New Drug Combo for ALS Slows Decline in Small Clinical Study
New Drug Combo for ALS Slows Decline in Small Clinical Study
After six months, patients with fast-progressing amyotrophic lateral sclerosis who had received the experimental treatment had less loss of function than those who received a placebo.
New Drug Combo for ALS Slows Decline in Small Clinical Study
New Drug Combo for ALS Slows Decline in Small Clinical Study

After six months, patients with fast-progressing amyotrophic lateral sclerosis who had received the experimental treatment had less loss of function than those who received a placebo.

After six months, patients with fast-progressing amyotrophic lateral sclerosis who had received the experimental treatment had less loss of function than those who received a placebo.

ALS
Breaking Down Barriers
Breaking Down Barriers
The Scientist Creative Services Team | Oct 19, 2020
Looking at the future of neurodegeneration research!
Symptoms in ALS Mouse Model Improve with CRISPR Base Editing
Symptoms in ALS Mouse Model Improve with CRISPR Base Editing
Abby Olena | Apr 10, 2020
Researchers slowed disease progression in the mice by injecting two different viral vectors, each containing one part of the DNA encoding the Cas9 protein, to edit the causative gene.
“Hero” Proteins May Shield Other Proteins from Harm
“Hero” Proteins May Shield Other Proteins from Harm
Emma Yasinski | Mar 19, 2020
Flexible proteins appear to protect molecules from becoming denatured in extreme conditions such as heat and from clumping up, as happens in some neurodegenerative diseases.
Those We Lost in 2019
Those We Lost in 2019
Ashley Yeager | Dec 30, 2019
The scientific community said goodbye to Sydney Brenner, Paul Greengard, Patricia Bath, and a number of other leading researchers this year.
Commensal Bacterium Reduces ALS Symptoms in Mice
Commensal Bacterium Reduces ALS Symptoms in Mice
Jef Akst | Jul 24, 2019
Boosting the levels of Akkermansia muciniphila in mouse guts slowed the progression of an ALS-like disease, while two other microbiome members were associated with more severe symptoms.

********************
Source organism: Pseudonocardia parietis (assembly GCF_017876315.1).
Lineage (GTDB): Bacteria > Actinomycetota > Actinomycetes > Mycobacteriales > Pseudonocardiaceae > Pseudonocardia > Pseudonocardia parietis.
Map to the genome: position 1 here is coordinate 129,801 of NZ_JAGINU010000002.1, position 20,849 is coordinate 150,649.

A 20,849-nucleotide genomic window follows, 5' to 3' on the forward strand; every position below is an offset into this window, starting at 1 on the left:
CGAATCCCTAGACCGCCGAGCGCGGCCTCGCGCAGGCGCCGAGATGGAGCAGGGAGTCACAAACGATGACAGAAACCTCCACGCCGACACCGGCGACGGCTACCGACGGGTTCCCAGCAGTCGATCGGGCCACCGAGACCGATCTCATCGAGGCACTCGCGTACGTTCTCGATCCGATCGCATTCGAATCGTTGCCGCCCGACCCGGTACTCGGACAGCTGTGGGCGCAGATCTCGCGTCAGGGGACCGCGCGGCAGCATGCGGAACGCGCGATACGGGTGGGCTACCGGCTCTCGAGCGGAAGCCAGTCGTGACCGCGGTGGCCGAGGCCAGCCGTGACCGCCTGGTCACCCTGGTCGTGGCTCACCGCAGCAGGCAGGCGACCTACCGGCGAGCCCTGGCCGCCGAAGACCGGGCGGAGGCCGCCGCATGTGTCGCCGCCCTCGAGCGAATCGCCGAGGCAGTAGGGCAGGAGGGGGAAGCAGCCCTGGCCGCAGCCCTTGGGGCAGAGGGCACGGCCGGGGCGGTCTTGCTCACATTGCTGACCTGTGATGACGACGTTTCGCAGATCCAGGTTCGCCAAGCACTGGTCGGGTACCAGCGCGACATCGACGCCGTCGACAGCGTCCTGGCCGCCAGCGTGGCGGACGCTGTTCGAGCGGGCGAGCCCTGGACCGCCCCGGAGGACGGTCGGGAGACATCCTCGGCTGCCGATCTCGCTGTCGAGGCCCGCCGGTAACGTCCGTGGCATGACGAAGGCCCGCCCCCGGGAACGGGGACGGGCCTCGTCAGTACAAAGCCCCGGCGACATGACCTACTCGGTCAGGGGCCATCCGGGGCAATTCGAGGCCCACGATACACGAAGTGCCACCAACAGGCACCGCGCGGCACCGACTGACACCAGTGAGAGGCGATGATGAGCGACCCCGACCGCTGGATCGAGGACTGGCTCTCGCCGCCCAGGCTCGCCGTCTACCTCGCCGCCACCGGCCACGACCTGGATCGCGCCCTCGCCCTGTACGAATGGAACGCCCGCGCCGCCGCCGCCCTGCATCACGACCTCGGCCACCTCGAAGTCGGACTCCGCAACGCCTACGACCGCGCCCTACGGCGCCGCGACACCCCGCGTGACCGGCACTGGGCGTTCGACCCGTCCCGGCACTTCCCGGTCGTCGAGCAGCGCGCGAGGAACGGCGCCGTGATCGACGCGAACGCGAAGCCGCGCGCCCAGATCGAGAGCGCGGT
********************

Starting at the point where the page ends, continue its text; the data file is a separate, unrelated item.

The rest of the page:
Neuroscientist Rahul Desikan Dies
Neuroscientist Rahul Desikan Dies
Kerry Grens | Jul 19, 2019
He developed an MRI-based map of the human cortex, discovered genetic risk factors for neurodegenerative diseases, and wrote about his struggles with ALS.
Infographic: Human Endogenous Retroviruses and Disease
Infographic: Human Endogenous Retroviruses and Disease
Katarina Zimmer | Jan 1, 2019
Human endogenous retroviruses that colonized vertebrate DNA millions of years ago have long been dismissed as junk DNA, but researchers now know that they may play important roles in cancer, neurodegeneration, and other ailments.
Can Viruses in the Genome Cause Disease?
Can Viruses in the Genome Cause Disease?
Katarina Zimmer | Jan 1, 2019
Clinical trials that target human endogenous retroviruses to treat multiple sclerosis, ALS, and other ailments are underway, but many questions remain about how these sequences may disrupt our biology.
Those We Lost in 2018
Those We Lost in 2018
Ashley Yeager | Dec 26, 2018
The scientific community said goodbye to a number of leading researchers this year.
CRISPR Corrects RNA-based Disease Defects
CRISPR Corrects RNA-based Disease Defects
Kerry Grens | Aug 10, 2017
In human cells, researchers deploy the genome editor to snip out toxic repetitive sequences.
Additional #IceBucketChallenge Payoffs
Additional #IceBucketChallenge Payoffs
Jef Akst | Jul 28, 2016
Researchers identify a new ALS-associated gene thanks to funds generated by the social media challenge that went viral in summer 2014.
Book Review: <em>Personal Trials</em>
Book Review: Personal Trials
Arthur L. Caplan | Mar 22, 2016
At first blush, do-it-yourself clinical trials seem pointless and reckless. But a deeper truth pervades the research and the patients who drive it forward.
Formaldehyde Fears
Formaldehyde Fears
Jef Akst | Oct 1, 2015
Data on the links between ALS and the chemical have been contradictory, but the latest study suggests undertakers are at risk.
Undertaker's Bane
Undertaker's Bane
The Scientist Staff | Sep 30, 2015
Harvard Professor Marc Weisskopf discusses the potential link between formaldehyde and ALS.
ALS Drug Access Debated
ALS Drug Access Debated
Jef Akst | Apr 7, 2015
Biotech company Genervon has requested accelerated approval for its experimental ALS drug after a small but promising Phase 2 trial. Patients advocate for its acceptance, while researchers urge caution.
Beneficial Stats
Beneficial Stats
Aimee Swartz | Mar 1, 2015
Statisticians who normally crunch numbers to forecast trends in the food-service industry turn their attention to bettering treatment of ALS.
#IceBucketChallenge Highlights Difficult Funding Decisions
#IceBucketChallenge Highlights Difficult Funding Decisions
Jef Akst | Sep 3, 2014
The ALS Association has raised more than $100 million in donations through a charity campaign that went viral. How should that money be spent?
Ice Bucket Challenge Irony
Ice Bucket Challenge Irony
Bob Grant | Aug 25, 2014
Several US legislators who voted in favor of a bill that cut federal funding for ALS research have taken the chilly plunge for charity.
Non-coding Repeats Cause Peptide Clumps
Non-coding Repeats Cause Peptide Clumps
Ruth Williams | Feb 7, 2013
Protein aggregates in the brains of some people with dementia or motor neuron disease have a surprising origin.